Optic Disc Hemorrhage
Disc hemorrhages are characteristic linear hemorrhages perpendicular to the optic disc, most commonly on the superotemporal or inferotemporal margin. Although the cause of disc hemorrhages has not been fully characterized, mechanical and vascular hypotheses with evidence supporting both have been proposed. Although disc hemorrhages can occur in eyes with no signs of glaucoma, in glaucomatous eyes, disc hemorrhages are a risk factor for progression. Disc hemorrhages themselves cannot be treated but their presence may warrant intensification of intraocular pressure lowering therapy. The purpose of this article is to provide a review of disc hemorrhage for the trainee or practicing ophthalmologist.
Alternate names: optic disc hemorrhage, Drance hemorrhage, splinter hemorrhage, nerve fiber layer hemorrhage.
Disease: Disc Hemorrhages
Disc hemorrhages are splinter or flame-shaped hemorrhages oriented perpendicular to the optic disc margin. Classically, these hemorrhages are located in the prelaminar optic disc, cross the peripapillary zone, and extend into the adjacent superficial retinal nerve fiber layer, although they may not occupy the entire length from disc to retina. Alternately, deeper disc hemorrhages may appear round and blotchy. Less commonly, a disc hemorrhage may be noted in the peripapillary retinal nerve fiber layer reaching within one disc diameter of the optic disc margin.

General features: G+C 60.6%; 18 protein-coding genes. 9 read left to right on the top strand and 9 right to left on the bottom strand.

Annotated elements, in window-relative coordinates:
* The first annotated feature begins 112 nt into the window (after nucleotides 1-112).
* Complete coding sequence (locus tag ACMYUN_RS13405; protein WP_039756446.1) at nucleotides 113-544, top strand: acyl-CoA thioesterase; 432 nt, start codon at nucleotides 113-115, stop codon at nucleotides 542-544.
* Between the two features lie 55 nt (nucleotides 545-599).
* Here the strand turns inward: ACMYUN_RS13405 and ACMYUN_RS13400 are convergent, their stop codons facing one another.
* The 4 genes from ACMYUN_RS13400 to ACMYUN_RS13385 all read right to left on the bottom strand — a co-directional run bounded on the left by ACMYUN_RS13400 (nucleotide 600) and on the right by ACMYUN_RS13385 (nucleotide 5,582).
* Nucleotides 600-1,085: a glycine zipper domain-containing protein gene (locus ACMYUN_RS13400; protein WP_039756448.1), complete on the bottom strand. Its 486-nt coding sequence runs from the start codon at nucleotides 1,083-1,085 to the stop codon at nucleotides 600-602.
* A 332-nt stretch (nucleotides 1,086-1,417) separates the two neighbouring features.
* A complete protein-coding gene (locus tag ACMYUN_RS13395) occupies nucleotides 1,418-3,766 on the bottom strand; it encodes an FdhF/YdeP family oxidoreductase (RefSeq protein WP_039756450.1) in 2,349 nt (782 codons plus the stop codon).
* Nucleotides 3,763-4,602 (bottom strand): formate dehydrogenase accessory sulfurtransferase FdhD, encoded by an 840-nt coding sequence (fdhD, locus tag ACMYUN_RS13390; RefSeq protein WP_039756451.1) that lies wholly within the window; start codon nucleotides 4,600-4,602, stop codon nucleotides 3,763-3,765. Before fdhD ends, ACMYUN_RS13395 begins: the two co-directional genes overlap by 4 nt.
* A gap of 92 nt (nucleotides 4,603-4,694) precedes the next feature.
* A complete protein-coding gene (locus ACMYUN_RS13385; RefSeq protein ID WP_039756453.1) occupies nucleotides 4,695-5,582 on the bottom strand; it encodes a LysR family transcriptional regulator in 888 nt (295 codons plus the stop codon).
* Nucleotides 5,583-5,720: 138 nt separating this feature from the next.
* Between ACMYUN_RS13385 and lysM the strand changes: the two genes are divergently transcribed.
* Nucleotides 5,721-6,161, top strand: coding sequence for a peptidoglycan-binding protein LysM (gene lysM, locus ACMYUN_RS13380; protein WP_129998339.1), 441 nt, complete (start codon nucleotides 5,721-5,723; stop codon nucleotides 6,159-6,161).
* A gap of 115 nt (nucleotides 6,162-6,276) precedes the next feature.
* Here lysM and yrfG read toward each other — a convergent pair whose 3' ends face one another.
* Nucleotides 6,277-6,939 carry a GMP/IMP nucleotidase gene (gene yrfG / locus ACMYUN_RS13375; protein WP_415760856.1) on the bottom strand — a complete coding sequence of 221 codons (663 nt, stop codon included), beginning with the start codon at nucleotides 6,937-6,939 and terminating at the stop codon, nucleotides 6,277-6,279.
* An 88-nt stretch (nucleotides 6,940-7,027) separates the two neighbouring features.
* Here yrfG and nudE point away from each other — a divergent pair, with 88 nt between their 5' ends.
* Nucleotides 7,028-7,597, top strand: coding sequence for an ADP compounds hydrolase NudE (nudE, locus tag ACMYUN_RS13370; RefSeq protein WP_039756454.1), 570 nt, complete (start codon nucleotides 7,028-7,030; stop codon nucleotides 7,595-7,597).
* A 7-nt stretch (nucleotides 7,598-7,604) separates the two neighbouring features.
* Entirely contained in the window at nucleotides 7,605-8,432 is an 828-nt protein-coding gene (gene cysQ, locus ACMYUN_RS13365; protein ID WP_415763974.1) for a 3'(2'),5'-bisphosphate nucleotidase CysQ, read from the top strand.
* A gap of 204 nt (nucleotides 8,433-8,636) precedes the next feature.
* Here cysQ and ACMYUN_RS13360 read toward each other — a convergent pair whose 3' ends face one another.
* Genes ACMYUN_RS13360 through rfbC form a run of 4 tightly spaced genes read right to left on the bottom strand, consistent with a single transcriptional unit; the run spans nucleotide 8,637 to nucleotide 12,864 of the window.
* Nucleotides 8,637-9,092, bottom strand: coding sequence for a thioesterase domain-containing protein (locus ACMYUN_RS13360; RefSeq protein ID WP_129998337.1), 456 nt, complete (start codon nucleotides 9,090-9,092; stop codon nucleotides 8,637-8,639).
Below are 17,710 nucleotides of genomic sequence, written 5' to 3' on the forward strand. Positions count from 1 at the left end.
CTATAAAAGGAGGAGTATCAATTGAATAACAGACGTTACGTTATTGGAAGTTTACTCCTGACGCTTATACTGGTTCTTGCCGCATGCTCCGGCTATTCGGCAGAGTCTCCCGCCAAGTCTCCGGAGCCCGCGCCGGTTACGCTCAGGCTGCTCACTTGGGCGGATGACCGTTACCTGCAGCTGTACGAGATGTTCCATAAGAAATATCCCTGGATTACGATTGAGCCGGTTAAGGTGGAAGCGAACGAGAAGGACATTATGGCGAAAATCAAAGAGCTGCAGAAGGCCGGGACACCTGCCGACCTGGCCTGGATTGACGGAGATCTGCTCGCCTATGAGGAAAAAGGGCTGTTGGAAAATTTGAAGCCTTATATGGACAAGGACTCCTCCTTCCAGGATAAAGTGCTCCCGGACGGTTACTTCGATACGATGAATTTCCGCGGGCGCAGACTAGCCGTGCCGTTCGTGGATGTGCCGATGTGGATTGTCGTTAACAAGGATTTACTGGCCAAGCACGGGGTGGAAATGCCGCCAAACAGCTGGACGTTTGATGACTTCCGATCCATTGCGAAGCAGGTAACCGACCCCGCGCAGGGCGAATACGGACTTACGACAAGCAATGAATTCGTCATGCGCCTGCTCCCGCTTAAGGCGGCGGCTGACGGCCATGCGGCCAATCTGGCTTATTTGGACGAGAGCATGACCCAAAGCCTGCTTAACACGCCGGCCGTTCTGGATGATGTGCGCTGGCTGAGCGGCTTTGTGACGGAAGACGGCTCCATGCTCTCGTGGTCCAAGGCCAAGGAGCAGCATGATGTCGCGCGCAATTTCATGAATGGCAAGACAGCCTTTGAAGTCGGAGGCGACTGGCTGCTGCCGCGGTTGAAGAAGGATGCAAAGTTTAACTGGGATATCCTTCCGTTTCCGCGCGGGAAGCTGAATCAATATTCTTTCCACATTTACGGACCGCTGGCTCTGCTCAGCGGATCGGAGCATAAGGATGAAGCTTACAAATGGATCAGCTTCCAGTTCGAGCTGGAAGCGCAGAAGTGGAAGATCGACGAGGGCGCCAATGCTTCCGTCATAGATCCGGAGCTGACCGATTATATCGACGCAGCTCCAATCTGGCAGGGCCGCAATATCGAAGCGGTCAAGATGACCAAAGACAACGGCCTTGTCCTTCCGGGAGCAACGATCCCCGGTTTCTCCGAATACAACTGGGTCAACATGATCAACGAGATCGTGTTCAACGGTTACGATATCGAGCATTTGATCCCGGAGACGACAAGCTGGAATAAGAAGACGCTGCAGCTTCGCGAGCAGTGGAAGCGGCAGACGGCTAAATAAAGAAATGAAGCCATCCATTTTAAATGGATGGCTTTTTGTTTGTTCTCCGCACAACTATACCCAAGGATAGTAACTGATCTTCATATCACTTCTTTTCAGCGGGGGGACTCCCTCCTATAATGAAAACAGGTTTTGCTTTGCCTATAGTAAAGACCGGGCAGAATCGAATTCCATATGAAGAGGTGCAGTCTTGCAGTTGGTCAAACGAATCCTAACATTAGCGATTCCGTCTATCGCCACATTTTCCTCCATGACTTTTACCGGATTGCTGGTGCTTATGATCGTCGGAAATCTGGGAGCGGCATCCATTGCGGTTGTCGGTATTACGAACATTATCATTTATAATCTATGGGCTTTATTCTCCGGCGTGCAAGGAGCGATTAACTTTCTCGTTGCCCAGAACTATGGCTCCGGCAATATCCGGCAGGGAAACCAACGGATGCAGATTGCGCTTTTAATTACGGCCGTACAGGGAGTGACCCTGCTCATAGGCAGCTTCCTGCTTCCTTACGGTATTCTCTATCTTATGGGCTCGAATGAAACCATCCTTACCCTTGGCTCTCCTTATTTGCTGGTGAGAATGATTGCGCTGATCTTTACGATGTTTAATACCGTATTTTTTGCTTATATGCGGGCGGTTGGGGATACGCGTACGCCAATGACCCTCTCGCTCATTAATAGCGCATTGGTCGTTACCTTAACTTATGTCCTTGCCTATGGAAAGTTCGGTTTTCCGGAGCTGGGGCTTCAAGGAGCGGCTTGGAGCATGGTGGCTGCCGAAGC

Etiology and Pathophysiology
Mechanical and Vascular Hypotheses
The Relationship to Rim Notches
Physical Examination and Clinical Diagnosis
Duration and Recurrence
Development of Glaucoma
Do all individuals with disc hemorrhage develop glaucoma?
Progression of Glaucoma
Recurrent Disc Hemorrhages
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- Budenz DL, Anderson DR, Feuer WJ, et al. Detection and prognostic significance of optic disc hemorrhages during the Ocular Hypertension Treatment Study. Ophthalmology. 2006;113(12):2137–2143.